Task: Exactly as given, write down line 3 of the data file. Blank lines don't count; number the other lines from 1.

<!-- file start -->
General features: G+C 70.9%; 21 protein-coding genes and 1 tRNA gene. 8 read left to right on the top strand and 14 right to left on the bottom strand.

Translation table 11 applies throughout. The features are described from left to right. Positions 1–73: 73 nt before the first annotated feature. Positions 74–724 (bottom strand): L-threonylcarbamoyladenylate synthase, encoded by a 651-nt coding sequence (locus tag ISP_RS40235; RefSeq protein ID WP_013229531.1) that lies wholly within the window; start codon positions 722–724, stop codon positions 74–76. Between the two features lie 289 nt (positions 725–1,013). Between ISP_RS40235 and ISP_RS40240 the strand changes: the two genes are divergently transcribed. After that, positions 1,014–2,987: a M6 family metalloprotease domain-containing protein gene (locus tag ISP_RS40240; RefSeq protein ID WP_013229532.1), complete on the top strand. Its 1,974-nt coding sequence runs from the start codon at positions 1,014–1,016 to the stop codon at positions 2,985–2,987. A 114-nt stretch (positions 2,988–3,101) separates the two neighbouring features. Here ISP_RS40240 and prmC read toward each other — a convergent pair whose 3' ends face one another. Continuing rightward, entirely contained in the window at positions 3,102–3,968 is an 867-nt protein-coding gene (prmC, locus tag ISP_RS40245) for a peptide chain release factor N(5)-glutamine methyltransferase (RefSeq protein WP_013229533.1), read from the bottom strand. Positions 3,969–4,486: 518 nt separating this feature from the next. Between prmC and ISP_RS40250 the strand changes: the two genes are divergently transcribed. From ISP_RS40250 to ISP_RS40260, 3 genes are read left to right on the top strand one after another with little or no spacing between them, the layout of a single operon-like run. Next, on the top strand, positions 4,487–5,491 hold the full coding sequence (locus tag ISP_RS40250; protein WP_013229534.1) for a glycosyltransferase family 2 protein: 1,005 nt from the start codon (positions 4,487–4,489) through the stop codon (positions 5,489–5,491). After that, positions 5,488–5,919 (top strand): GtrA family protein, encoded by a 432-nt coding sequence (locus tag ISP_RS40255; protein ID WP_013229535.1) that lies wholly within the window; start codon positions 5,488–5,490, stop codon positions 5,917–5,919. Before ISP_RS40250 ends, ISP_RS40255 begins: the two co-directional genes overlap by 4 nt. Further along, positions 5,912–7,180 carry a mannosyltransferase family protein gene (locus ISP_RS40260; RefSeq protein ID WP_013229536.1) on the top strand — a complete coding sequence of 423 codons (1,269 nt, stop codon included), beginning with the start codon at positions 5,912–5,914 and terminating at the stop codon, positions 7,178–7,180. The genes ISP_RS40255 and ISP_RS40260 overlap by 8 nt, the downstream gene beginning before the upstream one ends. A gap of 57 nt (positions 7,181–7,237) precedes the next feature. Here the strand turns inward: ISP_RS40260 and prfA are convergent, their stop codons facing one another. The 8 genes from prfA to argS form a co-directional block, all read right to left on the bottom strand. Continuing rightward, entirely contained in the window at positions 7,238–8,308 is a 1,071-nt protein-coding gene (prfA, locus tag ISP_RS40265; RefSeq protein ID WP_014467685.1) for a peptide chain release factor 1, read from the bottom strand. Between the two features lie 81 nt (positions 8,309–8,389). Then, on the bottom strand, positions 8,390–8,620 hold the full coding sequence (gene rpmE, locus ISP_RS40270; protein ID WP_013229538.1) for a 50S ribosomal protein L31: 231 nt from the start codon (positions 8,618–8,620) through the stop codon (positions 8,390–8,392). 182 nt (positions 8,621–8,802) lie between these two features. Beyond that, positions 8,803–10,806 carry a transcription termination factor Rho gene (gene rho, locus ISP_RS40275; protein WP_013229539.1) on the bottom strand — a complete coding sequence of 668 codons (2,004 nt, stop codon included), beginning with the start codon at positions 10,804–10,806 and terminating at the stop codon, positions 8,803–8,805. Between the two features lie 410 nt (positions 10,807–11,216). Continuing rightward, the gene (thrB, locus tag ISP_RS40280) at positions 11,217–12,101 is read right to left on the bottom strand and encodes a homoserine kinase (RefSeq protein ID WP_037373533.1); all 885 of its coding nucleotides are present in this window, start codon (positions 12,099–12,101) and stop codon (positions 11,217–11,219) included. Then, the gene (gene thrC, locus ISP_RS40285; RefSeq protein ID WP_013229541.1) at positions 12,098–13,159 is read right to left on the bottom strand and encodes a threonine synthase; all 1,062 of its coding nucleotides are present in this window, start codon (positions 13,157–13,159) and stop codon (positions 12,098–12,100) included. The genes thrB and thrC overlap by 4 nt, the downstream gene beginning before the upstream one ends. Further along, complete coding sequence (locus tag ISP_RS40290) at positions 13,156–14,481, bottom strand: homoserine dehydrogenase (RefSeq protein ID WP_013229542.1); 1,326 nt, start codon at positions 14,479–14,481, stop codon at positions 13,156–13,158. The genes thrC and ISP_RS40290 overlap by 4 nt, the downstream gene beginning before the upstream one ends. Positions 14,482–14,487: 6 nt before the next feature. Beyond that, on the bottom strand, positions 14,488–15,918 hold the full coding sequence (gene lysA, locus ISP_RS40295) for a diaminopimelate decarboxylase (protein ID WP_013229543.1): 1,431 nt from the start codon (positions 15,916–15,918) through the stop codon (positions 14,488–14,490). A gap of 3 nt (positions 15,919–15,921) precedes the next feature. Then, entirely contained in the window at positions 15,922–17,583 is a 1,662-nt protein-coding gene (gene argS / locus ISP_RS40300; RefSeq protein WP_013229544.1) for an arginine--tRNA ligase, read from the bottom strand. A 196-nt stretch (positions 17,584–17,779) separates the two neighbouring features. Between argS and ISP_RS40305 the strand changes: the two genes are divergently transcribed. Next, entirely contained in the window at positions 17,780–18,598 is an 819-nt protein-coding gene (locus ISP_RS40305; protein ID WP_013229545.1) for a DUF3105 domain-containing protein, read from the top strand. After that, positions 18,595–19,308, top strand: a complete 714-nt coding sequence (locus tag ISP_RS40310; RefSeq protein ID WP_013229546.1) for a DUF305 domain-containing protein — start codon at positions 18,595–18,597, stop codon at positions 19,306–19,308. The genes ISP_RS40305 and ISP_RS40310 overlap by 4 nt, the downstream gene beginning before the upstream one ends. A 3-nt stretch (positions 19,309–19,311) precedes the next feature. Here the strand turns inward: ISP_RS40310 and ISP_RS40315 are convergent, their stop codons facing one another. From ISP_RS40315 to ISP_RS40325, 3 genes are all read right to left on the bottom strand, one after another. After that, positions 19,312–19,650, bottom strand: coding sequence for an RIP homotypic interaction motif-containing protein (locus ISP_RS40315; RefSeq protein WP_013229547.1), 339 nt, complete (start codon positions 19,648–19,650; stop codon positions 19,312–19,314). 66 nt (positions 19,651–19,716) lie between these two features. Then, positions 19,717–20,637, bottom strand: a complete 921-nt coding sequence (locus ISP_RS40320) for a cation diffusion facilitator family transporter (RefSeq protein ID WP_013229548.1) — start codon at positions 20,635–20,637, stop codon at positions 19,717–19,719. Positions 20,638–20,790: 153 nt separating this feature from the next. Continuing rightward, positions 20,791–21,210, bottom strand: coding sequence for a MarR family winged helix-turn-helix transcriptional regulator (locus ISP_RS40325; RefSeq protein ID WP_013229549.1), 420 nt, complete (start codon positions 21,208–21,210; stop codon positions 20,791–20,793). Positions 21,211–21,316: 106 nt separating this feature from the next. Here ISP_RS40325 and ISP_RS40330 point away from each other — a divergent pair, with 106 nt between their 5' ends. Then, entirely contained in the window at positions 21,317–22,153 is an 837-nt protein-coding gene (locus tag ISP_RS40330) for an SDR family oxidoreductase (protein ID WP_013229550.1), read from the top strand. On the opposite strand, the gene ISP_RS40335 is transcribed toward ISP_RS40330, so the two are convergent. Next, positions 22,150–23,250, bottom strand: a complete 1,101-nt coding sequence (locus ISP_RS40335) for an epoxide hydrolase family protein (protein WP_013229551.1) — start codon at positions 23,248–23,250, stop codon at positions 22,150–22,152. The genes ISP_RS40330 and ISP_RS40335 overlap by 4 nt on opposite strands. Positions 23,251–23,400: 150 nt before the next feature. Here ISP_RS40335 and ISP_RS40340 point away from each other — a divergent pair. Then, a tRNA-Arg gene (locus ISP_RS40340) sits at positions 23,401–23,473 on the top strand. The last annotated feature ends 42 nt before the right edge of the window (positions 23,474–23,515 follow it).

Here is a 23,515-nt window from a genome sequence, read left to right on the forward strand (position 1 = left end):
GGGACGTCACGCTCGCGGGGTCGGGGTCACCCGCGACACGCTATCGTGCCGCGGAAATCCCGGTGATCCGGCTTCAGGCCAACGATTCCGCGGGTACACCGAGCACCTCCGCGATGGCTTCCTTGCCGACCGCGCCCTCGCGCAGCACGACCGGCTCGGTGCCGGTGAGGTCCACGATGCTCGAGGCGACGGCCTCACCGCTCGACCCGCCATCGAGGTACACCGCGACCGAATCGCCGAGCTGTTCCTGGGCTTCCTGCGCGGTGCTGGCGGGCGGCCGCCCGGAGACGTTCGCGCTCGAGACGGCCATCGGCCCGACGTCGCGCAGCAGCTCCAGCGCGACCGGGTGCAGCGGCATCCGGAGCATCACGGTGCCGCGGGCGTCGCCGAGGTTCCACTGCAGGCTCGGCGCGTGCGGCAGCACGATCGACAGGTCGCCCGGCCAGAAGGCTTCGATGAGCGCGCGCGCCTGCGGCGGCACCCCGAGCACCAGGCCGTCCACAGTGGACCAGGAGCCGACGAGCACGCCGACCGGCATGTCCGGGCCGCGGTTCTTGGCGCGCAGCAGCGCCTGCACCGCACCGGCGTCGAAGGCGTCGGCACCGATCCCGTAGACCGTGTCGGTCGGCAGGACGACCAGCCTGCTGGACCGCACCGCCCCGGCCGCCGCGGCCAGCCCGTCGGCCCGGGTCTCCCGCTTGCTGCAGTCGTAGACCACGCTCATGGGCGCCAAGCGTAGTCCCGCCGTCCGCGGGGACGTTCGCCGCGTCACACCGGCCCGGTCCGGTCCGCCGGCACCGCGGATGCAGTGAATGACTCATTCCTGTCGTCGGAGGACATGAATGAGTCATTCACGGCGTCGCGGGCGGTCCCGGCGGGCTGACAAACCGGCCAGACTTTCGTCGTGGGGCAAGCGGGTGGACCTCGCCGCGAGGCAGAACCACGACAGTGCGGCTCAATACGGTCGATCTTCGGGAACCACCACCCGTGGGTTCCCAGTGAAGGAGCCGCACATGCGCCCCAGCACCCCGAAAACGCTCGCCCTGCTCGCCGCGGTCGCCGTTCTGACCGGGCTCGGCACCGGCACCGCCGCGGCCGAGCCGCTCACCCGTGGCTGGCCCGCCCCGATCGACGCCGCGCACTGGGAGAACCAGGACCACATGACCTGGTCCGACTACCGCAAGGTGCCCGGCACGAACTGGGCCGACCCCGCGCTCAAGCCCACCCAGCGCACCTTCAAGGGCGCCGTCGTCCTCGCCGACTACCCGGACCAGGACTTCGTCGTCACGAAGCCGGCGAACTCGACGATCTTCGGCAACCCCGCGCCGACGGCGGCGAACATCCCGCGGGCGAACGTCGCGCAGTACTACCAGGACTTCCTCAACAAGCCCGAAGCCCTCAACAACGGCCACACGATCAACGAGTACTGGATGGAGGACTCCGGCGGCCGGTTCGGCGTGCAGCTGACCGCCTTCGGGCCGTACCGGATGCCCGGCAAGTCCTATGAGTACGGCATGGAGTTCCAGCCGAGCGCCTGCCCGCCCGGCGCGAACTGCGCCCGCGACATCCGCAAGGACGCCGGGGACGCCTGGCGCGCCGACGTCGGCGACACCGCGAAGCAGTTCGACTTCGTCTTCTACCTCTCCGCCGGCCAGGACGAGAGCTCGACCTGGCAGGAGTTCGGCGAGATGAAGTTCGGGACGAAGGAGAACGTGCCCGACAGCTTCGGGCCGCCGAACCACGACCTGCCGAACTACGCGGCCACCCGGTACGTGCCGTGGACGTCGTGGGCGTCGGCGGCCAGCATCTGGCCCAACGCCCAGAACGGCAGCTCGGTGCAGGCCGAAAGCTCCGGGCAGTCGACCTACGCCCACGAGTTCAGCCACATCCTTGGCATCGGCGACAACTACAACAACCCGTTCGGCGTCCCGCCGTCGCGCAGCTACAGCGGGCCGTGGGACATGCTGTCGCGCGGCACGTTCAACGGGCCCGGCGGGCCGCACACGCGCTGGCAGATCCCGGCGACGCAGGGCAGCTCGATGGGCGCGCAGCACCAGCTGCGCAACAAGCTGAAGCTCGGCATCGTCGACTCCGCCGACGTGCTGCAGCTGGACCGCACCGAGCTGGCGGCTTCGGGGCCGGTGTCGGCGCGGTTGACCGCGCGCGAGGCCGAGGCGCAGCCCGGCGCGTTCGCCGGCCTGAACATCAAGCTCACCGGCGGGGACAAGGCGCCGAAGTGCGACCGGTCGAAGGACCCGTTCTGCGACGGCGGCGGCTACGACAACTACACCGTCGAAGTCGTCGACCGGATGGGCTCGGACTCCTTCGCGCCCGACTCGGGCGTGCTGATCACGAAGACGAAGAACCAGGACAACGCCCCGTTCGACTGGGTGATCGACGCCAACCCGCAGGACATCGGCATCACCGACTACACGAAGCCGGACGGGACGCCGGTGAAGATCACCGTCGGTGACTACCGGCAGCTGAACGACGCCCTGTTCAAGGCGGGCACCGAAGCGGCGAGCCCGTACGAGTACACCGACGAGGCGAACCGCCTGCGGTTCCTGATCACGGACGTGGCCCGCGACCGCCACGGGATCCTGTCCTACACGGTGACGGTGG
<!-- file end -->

Here is a 23,515-nt window from a genome sequence, read left to right on the forward strand (position 1 = left end):